To fully understand this mounting obsession with body fat, it is necessary to investigate how knowledge of the body is produced, what parts various actors play in this process, and who or what is responsible for the creation of certain beliefs as to what should be considered normal, healthy, beautiful, or not. Based on an analysis of selected historical European and US-American documents (medical and statistical textbooks and articles), self-help-books and advertisement, I claim that our definition of obesity is a biopolitical, global construction with a long historical background. I concentrate on the late 19th century and early 20th century to show that our prevailing understanding of overweight, obesity and health, in connection with the BMI, relies on “technologies of power” (Foucault) that were planned to rule people and populations. During a period of mechanization, scientification, and professionalization, these “technologies of power” started as political efforts of measuring soldiers in institutions with the intent of creating standardized bodies for the emerging institutional machinery in modern society. Statistics, medicine, and politics provide the historical context whose intricate interconnections lead to the current understanding of the BMI. Comparing these discourses and practices with those after 1960 shows, firstly, that certain boundary definitions have been incredibly resilient and have survived until present day times. Secondly, the historical analysis of statistical, medical and cultural discourses leads to the conclusion that a very specific perception has developed as to what is to be considered right and good for the body. The protection against abnormality (e.g., surplus weight) and the medicalization of obesity has been the logical consequence and is practiced until today. For example, in Germany, BMI metrics decide whether people are granted full civil-servant status or not; if they have a BMI of over 25 (which stands for overweight and obesity) they are rejected. For ten years, the BMI has been increasingly criticized and other measures to determine obesity (and the related comorbidities and health care costs) have been recommended. Beyond that, others are maintaining that there is no real alternative to the BMI.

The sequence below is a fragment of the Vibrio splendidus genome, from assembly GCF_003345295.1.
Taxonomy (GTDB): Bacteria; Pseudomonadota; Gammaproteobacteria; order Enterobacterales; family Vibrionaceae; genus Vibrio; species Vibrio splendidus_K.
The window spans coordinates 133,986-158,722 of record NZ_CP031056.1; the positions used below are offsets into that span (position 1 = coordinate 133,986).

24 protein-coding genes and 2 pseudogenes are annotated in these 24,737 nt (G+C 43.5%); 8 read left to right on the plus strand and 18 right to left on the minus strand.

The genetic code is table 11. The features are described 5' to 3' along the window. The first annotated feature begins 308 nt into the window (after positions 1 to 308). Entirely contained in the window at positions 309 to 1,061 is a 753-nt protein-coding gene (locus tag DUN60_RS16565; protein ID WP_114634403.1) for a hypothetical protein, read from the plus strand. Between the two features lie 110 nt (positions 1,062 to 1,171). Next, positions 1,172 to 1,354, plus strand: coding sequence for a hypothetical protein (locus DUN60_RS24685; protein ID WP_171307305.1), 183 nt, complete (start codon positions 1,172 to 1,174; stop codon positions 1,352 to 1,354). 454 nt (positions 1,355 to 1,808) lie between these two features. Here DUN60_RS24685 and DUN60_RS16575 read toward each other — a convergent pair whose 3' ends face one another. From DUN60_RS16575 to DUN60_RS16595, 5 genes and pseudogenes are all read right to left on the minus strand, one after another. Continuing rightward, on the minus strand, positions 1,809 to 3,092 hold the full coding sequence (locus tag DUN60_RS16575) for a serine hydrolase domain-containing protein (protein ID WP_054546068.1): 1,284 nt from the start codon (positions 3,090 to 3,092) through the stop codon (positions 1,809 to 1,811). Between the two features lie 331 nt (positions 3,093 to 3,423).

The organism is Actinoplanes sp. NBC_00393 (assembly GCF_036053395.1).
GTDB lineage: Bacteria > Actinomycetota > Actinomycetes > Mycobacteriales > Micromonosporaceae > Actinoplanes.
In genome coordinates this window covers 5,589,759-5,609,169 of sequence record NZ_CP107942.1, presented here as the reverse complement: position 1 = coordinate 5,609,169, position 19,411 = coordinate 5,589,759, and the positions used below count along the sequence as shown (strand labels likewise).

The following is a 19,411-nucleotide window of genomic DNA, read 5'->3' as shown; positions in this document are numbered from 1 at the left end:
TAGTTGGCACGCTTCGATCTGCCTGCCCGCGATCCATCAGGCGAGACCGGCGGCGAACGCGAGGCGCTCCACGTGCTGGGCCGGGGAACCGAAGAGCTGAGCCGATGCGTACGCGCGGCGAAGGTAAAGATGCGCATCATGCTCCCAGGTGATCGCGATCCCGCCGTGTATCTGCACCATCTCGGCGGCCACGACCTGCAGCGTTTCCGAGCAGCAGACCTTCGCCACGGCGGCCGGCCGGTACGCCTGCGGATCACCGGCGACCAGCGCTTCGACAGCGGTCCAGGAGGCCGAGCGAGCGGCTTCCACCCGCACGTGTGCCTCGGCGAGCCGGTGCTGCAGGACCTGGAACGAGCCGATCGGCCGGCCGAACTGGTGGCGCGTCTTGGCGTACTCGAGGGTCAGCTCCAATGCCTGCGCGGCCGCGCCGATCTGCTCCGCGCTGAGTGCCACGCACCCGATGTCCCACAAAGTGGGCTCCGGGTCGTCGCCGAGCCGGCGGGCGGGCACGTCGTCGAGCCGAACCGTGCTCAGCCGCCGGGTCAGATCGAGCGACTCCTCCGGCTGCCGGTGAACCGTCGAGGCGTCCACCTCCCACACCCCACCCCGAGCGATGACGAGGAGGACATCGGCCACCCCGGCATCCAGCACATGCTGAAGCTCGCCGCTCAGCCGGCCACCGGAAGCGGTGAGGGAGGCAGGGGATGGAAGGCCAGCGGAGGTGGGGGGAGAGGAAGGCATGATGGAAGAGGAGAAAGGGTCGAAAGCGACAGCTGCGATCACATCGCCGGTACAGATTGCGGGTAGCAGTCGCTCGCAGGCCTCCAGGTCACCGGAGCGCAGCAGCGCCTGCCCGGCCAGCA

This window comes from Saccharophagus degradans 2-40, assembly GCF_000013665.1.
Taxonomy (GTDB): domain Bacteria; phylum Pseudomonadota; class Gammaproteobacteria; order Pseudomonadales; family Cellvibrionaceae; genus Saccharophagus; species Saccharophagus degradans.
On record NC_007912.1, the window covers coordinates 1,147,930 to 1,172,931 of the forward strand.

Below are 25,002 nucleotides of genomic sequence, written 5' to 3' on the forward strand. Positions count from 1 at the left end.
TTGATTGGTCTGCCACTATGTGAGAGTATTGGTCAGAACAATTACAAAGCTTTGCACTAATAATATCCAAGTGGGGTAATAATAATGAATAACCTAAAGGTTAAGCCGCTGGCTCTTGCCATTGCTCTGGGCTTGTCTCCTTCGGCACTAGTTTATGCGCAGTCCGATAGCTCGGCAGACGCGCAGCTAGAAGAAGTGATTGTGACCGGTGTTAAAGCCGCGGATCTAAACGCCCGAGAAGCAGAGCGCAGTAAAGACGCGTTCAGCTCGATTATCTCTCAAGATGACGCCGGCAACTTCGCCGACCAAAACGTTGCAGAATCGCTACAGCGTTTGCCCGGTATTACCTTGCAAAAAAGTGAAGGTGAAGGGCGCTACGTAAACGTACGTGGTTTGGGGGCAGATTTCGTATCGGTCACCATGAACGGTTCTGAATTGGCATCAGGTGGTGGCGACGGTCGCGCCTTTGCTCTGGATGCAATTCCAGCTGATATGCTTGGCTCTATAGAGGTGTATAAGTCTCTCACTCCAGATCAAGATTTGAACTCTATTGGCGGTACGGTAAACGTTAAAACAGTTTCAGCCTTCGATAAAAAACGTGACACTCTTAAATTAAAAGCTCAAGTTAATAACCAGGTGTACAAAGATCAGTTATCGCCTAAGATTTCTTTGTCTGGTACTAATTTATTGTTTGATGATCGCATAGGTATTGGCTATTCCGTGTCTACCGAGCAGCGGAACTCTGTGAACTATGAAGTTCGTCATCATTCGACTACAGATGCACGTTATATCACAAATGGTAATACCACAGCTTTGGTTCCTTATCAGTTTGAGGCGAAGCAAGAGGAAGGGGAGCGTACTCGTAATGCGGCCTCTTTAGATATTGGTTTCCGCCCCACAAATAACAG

BMI categories such as underweight, normal weight, and overweight classify people and seem to lead to three different body identities. Two effects become apparent through this analysis: the conveyed body knowledge seems to influence nutritional habits, lifestyle and body perception. Among other things, this knowledge promises health, good fortune, success, and a measure of security. This may explain why the BMI has become such a strong and popular instrument and why it is used everywhere we talk about food, fatness, and fitness. Measuring it and tracking anything that may affect it, to the extent of voluntarily placing one’s own body under permanent surveillance, is the conclusion that many appear to be reaching in order to protect their identities from the constant threat of being reclassified. On the tightrope of BMI, the balancing-pole of self-tracking apps and devices may be the only way to keep from falling off and being cast aside.

About the Author

Debora Frommeld


Debora Frommeld is Assistant Professor of Sociology at Regensburg University of Applied Sciences. During her PhD, she worked at the universities in Göttingen and Ulm. She received her PhD in 2017 with a book about the invention and successful career of bathroom scales between the late 19th century and today. Her research explores (aesthetic) everyday practices where technology, digitization, health and body meet. Debora Frommelds work has a strong focus on biopolitics and knowledge and is interdisciplinary. In her publications she deals with questions of sociology, history and philosophy – the latest article highlights the individual risks of quantification in modern societies.

» More articles by Debora Frommeld

Leave a Reply

Your email address will not be published. Required fields are marked *

You may use these HTML tags and attributes:

<a href="" title=""> <abbr title=""> <acronym title=""> <b> <blockquote cite=""> <cite> <code> <del datetime=""> <em> <i> <q cite=""> <s> <strike> <strong>